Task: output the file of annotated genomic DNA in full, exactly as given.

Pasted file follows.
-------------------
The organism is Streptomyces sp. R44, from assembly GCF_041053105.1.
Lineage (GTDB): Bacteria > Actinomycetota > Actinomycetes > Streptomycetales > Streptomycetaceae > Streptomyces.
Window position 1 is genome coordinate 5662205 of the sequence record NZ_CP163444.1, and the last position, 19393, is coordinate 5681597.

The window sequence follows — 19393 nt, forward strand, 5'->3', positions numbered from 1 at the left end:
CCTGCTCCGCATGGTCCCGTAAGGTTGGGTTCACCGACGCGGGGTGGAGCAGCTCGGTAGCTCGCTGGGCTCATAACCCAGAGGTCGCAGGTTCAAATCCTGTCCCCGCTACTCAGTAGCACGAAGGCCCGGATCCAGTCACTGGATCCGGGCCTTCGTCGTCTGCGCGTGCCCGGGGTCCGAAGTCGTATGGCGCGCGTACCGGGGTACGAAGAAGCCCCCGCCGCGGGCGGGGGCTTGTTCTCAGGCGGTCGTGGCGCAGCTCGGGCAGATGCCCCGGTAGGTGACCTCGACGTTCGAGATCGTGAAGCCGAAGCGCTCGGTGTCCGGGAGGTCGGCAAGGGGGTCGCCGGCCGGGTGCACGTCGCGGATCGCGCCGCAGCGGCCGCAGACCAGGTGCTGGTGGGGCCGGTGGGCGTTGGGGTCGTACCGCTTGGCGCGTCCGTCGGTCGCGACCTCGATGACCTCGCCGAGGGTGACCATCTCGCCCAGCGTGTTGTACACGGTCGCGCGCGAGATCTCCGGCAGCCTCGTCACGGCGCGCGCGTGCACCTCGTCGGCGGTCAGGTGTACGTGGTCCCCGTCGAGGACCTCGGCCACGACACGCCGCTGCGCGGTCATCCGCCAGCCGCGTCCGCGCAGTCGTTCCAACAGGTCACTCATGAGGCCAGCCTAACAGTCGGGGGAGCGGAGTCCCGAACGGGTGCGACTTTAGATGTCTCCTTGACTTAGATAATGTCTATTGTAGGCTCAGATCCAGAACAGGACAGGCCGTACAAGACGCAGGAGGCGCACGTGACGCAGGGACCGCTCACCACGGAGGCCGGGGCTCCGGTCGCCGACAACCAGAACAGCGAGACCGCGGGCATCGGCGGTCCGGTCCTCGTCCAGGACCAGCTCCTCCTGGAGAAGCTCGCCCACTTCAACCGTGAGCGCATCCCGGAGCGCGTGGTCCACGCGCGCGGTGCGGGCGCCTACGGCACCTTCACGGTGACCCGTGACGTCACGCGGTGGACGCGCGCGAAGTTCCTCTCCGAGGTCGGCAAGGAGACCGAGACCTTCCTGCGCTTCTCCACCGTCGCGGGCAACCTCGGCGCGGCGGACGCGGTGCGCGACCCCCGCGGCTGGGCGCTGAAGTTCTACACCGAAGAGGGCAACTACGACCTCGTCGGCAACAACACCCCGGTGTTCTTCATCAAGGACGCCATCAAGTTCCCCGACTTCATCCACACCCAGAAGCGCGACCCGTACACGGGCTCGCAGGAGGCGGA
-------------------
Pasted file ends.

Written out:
The organism is Streptomyces sp. R44, from assembly GCF_041053105.1.
Lineage (GTDB): Bacteria > Actinomycetota > Actinomycetes > Streptomycetales > Streptomycetaceae > Streptomyces.
Window position 1 is genome coordinate 5662205 of the sequence record NZ_CP163444.1, and the last position, 19393, is coordinate 5681597.

The window sequence follows — 19393 nt, forward strand, 5'->3', positions numbered from 1 at the left end:
CCTGCTCCGCATGGTCCCGTAAGGTTGGGTTCACCGACGCGGGGTGGAGCAGCTCGGTAGCTCGCTGGGCTCATAACCCAGAGGTCGCAGGTTCAAATCCTGTCCCCGCTACTCAGTAGCACGAAGGCCCGGATCCAGTCACTGGATCCGGGCCTTCGTCGTCTGCGCGTGCCCGGGGTCCGAAGTCGTATGGCGCGCGTACCGGGGTACGAAGAAGCCCCCGCCGCGGGCGGGGGCTTGTTCTCAGGCGGTCGTGGCGCAGCTCGGGCAGATGCCCCGGTAGGTGACCTCGACGTTCGAGATCGTGAAGCCGAAGCGCTCGGTGTCCGGGAGGTCGGCAAGGGGGTCGCCGGCCGGGTGCACGTCGCGGATCGCGCCGCAGCGGCCGCAGACCAGGTGCTGGTGGGGCCGGTGGGCGTTGGGGTCGTACCGCTTGGCGCGTCCGTCGGTCGCGACCTCGATGACCTCGCCGAGGGTGACCATCTCGCCCAGCGTGTTGTACACGGTCGCGCGCGAGATCTCCGGCAGCCTCGTCACGGCGCGCGCGTGCACCTCGTCGGCGGTCAGGTGTACGTGGTCCCCGTCGAGGACCTCGGCCACGACACGCCGCTGCGCGGTCATCCGCCAGCCGCGTCCGCGCAGTCGTTCCAACAGGTCACTCATGAGGCCAGCCTAACAGTCGGGGGAGCGGAGTCCCGAACGGGTGCGACTTTAGATGTCTCCTTGACTTAGATAATGTCTATTGTAGGCTCAGATCCAGAACAGGACAGGCCGTACAAGACGCAGGAGGCGCACGTGACGCAGGGACCGCTCACCACGGAGGCCGGGGCTCCGGTCGCCGACAACCAGAACAGCGAGACCGCGGGCATCGGCGGTCCGGTCCTCGTCCAGGACCAGCTCCTCCTGGAGAAGCTCGCCCACTTCAACCGTGAGCGCATCCCGGAGCGCGTGGTCCACGCGCGCGGTGCGGGCGCCTACGGCACCTTCACGGTGACCCGTGACGTCACGCGGTGGACGCGCGCGAAGTTCCTCTCCGAGGTCGGCAAGGAGACCGAGACCTTCCTGCGCTTCTCCACCGTCGCGGGCAACCTCGGCGCGGCGGACGCGGTGCGCGACCCCCGCGGCTGGGCGCTGAAGTTCTACACCGAAGAGGGCAACTACGACCTCGTCGGCAACAACACCCCGGTGTTCTTCATCAAGGACGCCATCAAGTTCCCCGACTTCATCCACACCCAGAAGCGCGACCCGTACACGGGCTCGCAGGAGGCGGA